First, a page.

another article in The Register attempts to respond to Microsoft's
claim that Linux was written by a single individual. The author
estimates the true cost of Linux, thus far, to be approximately $4
billion. About another $200m is estimated as being necessary to be
truly competitive with Windows. "But the point Microsoft's
attorney was failing to make, and should have made, is that it can
be seen to be possible, from the Linux experience, for a single
individual to start a massive ball rolling, ultimately placing that
individual's innovation in a position to challenge
Microsoft.... The funny part, we reckon, is that Microsoft can't
comprehend an explanation that doesn't involve just one person
- Here is a long and reasonably interesting article about free software in
Inter@ctive Week. The setting is the Microsoft trial, but they
move past that quickly, making the point that the software world
tends to change out from under companies quickly. "If this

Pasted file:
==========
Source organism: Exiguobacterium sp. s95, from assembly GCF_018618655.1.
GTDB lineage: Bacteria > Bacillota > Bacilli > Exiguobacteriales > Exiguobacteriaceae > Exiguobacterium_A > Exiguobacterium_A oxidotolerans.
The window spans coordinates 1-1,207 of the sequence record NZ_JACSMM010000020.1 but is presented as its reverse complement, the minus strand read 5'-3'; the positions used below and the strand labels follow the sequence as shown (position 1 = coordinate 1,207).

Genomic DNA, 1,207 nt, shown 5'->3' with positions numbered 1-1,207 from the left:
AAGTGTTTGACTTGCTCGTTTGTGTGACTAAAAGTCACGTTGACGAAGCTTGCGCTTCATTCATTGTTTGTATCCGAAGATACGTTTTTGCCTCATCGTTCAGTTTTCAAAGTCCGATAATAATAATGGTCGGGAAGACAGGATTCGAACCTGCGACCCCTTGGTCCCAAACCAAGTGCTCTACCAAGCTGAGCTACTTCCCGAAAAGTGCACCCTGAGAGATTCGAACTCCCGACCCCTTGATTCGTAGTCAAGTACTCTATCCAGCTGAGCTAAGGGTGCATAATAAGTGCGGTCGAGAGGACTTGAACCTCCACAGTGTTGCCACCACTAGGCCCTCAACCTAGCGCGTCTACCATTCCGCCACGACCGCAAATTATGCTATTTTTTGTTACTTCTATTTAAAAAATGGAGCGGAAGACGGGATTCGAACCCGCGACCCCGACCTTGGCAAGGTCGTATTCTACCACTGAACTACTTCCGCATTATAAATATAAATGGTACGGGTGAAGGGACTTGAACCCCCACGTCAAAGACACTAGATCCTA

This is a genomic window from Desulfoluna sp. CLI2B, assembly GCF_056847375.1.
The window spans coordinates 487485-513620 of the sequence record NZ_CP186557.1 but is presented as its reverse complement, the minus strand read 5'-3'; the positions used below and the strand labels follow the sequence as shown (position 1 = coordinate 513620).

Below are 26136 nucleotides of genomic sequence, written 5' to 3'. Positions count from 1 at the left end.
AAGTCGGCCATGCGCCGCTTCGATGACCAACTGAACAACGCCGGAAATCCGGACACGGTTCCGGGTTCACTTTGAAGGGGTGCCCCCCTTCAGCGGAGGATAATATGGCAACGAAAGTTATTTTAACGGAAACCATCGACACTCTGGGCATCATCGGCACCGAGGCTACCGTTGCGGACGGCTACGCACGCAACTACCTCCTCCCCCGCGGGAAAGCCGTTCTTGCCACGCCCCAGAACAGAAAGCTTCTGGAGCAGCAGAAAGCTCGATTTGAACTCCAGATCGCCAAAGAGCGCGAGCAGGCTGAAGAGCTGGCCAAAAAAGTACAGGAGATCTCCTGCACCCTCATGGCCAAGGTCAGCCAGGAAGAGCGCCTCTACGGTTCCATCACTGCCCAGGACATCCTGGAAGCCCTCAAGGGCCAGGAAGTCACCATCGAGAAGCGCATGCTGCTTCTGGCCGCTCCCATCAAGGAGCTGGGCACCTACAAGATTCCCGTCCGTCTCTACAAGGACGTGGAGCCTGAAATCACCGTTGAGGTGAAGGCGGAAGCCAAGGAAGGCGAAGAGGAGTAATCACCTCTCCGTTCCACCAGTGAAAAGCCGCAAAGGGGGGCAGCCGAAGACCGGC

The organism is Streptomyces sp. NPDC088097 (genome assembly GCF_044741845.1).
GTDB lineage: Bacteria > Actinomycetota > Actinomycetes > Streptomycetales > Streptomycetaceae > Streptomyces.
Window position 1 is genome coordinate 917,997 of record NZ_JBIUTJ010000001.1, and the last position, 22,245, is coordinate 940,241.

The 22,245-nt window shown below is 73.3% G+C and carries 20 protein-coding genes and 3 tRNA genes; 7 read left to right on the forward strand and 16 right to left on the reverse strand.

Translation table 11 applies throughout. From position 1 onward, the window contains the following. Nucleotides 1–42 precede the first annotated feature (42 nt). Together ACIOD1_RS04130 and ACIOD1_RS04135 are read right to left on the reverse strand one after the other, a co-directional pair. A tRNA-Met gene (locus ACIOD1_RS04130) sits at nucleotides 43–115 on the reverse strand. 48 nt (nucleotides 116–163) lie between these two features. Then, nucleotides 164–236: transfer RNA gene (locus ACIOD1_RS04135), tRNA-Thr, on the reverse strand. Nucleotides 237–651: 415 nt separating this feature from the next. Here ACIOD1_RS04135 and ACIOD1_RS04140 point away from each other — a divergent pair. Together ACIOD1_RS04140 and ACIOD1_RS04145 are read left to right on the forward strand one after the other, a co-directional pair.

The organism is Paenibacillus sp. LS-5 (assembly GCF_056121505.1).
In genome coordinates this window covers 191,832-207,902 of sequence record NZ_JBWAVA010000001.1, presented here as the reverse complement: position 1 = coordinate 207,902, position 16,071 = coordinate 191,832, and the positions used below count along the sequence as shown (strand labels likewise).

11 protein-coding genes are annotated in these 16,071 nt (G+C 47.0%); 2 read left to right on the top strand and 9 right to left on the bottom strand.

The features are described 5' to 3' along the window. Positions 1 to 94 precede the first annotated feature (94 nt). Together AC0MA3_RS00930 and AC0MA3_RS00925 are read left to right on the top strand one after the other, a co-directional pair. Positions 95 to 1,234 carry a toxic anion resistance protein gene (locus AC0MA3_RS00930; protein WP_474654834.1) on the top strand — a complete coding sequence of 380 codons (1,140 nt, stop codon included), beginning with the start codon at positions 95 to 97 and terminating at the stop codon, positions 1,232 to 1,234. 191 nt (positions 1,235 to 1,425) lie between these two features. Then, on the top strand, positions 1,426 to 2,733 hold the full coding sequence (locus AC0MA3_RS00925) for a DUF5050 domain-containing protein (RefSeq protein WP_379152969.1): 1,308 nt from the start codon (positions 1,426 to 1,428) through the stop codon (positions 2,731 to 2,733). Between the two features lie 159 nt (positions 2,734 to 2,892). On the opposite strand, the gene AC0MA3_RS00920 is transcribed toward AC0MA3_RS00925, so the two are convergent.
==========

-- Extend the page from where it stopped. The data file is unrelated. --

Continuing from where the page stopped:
drive is true, it means the ability of one company to maintain a
stranglehold over any key aspect of computing will draw to an
- The Indian newspaper The Hindu has an article with
most of the usual stuff. They finish up with: "In India, in recent
weeks a few straws in the local ``hawa'' suggest that the ``poor person's
UNIX'' - Linux - is gaining increasing popularity as a desktop medium, in
this cost conscious market, precisely for the reasons Internet Explorer was
first embraced - because it is free. If enough Indian software developers
work to create Linux based utilities and Internet interfaces, this could
yet create a new operating system option here, and make Microsoft's present